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A Journal on Applied Physiology, Biomechanics, Preventive Medicine,
Sports Medicine and Traumatology, Sports Psychology
Indexed/Abstracted in: Chemical Abstracts, CINAHL, Current Contents/Clinical Medicine, EMBASE, PubMed/MEDLINE, Science Citation Index Expanded (SciSearch), Scopus
Impact Factor 1,111
The Journal of Sports Medicine and Physical Fitness 2016 Apr 05
Effect of gender specific anthropometric characteristics on lung function in young competitive triathletes from Malaysia
Hanapi M. JOHARI 1, Hakimi A. ZAINUDIN 1, Victor F. KNIGHT 1, Steven A. LUMLEY 2, Ananthan S. SUBRAMANIUM 3, Brinnell A. CASZO 1, Justin V. GNANOU 1
1 Faculty of Medicine and Defence Health, National Defence University of Malaysia, Kuala Lumpur, Malaysia; 2 Head Coach, Team Time Triathlon, Kuala Lumpur, Malaysia; 3 Faculty of Defence Studies and Management, National Defence University of Malaysia, Kuala Lumpur, Malaysia
BACKGROUND: Anthropometric and lung function characteristics of triathletes are important for the implementation of individual specific training and recovery recommendations. However, limited data are available for these parameters in triathletes. Hence, the aim of this study was to characterize and examine the gender differences of lung function and anthropometry parameters in competitive triathletes from Malaysia.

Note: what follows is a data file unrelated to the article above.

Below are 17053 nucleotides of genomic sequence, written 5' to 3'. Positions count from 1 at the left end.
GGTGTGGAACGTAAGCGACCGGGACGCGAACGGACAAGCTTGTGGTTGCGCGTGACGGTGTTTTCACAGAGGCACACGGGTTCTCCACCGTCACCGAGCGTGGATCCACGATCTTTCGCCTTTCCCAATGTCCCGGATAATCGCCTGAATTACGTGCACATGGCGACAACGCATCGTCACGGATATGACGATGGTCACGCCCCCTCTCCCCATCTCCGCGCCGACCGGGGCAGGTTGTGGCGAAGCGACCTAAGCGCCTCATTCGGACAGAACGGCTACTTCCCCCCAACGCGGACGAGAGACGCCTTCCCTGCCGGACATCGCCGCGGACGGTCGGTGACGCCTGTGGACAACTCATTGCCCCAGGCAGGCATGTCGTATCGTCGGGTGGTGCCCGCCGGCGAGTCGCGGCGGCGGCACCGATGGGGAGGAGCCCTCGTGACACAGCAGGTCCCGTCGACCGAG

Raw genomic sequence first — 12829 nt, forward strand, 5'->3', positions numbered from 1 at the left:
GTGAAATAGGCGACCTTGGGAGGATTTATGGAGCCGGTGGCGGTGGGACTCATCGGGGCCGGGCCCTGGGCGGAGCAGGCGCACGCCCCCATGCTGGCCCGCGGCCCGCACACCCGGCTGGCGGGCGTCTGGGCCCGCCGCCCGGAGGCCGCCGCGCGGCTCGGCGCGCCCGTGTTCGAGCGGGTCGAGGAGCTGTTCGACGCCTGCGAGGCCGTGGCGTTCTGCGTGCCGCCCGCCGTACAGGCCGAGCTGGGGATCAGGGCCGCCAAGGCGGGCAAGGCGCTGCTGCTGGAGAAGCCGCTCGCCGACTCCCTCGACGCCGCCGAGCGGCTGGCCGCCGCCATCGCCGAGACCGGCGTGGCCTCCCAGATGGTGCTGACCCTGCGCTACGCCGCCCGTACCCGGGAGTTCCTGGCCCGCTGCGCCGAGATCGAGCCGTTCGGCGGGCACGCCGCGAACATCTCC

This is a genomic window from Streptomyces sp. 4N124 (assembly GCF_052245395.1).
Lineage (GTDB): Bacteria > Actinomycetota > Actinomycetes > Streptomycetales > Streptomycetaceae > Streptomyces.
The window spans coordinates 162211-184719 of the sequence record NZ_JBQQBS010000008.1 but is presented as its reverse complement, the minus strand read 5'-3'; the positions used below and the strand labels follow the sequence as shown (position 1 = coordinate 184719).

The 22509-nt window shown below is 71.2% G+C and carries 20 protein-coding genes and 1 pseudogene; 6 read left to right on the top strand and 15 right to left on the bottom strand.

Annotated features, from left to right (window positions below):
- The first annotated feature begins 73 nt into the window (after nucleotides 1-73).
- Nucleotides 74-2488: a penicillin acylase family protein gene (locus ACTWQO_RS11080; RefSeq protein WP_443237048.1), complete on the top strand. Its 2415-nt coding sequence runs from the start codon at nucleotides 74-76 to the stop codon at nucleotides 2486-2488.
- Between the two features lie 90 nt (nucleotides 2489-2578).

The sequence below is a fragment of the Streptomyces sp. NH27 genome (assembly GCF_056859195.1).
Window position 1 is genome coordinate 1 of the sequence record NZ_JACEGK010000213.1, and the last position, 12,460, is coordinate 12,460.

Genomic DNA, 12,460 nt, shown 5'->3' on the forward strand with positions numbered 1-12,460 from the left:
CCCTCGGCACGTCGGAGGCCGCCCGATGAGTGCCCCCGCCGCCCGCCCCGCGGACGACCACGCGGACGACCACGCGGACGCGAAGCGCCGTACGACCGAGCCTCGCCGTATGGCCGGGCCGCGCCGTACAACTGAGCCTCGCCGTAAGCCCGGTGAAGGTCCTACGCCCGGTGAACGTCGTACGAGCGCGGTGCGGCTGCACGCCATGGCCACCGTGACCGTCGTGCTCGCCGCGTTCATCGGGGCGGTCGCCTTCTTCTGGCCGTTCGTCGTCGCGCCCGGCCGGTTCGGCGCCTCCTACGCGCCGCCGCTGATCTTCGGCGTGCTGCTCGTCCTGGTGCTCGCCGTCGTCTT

METHODS: Body composition assessment and lung function tests were performed on sixteen competitive triathletes (nine male and seven female). The subject’s body composition profile including muscle mass (Kg), fat free mass (Kg), and percent body fat was measured using a bio-impedence segmental body composition analyser. Forced vital capacity (FVC) and forced expiratory volume in one second (FEV1) were measured by Quark PFT2 spirometer).
RESULTS: The anthropometric measurements revealed that male triathletes were significantly taller than female triathletes and had significantly more protein and skeletal muscle mass. The female triathletes, however, had significantly higher percent body fat. Male triathletes had statistically significant higher FVC and FEV1 than female triathletes.Both the male and female triathletes showed a positive correlation between height, fat free mass and the lung function markers FVC and FEV1. This association was not seen with body mass index (BMI) in female triathletes.
CONCLUSIONS: The data from our study shows that anthropometric parameters are directly linked to lung function of a triathlete. We also found the relationship between BMI and lung function to be gender specific in triathletes and is dependent on the body protein and fat content. Hence, body composition characterization is essential and provides valuable information for developing individual specific training modules.